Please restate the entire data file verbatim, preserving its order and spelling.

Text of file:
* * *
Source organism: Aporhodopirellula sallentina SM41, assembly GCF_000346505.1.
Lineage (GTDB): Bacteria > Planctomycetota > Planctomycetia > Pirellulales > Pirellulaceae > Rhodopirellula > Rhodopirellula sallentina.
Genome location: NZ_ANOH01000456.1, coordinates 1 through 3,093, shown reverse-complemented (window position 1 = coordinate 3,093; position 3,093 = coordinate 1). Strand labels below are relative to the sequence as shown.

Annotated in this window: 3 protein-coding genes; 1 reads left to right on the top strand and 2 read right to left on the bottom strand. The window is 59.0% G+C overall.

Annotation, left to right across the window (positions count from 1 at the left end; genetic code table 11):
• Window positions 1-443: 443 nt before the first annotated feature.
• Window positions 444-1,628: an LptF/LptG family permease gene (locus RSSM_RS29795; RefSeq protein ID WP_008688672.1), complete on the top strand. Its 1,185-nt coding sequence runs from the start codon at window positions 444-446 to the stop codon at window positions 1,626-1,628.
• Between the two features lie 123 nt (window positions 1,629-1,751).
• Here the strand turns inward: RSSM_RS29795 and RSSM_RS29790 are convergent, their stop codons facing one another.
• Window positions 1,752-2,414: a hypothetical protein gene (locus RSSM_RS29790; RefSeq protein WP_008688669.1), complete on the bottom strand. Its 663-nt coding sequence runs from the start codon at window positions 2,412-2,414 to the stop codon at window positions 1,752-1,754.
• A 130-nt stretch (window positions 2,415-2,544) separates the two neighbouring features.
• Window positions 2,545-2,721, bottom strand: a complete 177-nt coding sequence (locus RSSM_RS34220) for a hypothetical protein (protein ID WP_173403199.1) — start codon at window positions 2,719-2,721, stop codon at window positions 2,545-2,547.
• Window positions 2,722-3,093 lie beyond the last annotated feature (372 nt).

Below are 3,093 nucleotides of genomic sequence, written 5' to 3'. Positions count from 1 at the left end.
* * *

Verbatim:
Source organism: Aporhodopirellula sallentina SM41, assembly GCF_000346505.1.
Lineage (GTDB): Bacteria > Planctomycetota > Planctomycetia > Pirellulales > Pirellulaceae > Rhodopirellula > Rhodopirellula sallentina.
Genome location: NZ_ANOH01000456.1, coordinates 1 through 3,093, shown reverse-complemented (window position 1 = coordinate 3,093; position 3,093 = coordinate 1). Strand labels below are relative to the sequence as shown.

Annotated in this window: 3 protein-coding genes; 1 reads left to right on the top strand and 2 read right to left on the bottom strand. The window is 59.0% G+C overall.

Annotation, left to right across the window (positions count from 1 at the left end; genetic code table 11):
• Window positions 1-443: 443 nt before the first annotated feature.
• Window positions 444-1,628: an LptF/LptG family permease gene (locus RSSM_RS29795; RefSeq protein ID WP_008688672.1), complete on the top strand. Its 1,185-nt coding sequence runs from the start codon at window positions 444-446 to the stop codon at window positions 1,626-1,628.
• Between the two features lie 123 nt (window positions 1,629-1,751).
• Here the strand turns inward: RSSM_RS29795 and RSSM_RS29790 are convergent, their stop codons facing one another.
• Window positions 1,752-2,414: a hypothetical protein gene (locus RSSM_RS29790; RefSeq protein WP_008688669.1), complete on the bottom strand. Its 663-nt coding sequence runs from the start codon at window positions 2,412-2,414 to the stop codon at window positions 1,752-1,754.
• A 130-nt stretch (window positions 2,415-2,544) separates the two neighbouring features.
• Window positions 2,545-2,721, bottom strand: a complete 177-nt coding sequence (locus RSSM_RS34220) for a hypothetical protein (protein ID WP_173403199.1) — start codon at window positions 2,719-2,721, stop codon at window positions 2,545-2,547.
• Window positions 2,722-3,093 lie beyond the last annotated feature (372 nt).

Below are 3,093 nucleotides of genomic sequence, written 5' to 3'. Positions count from 1 at the left end.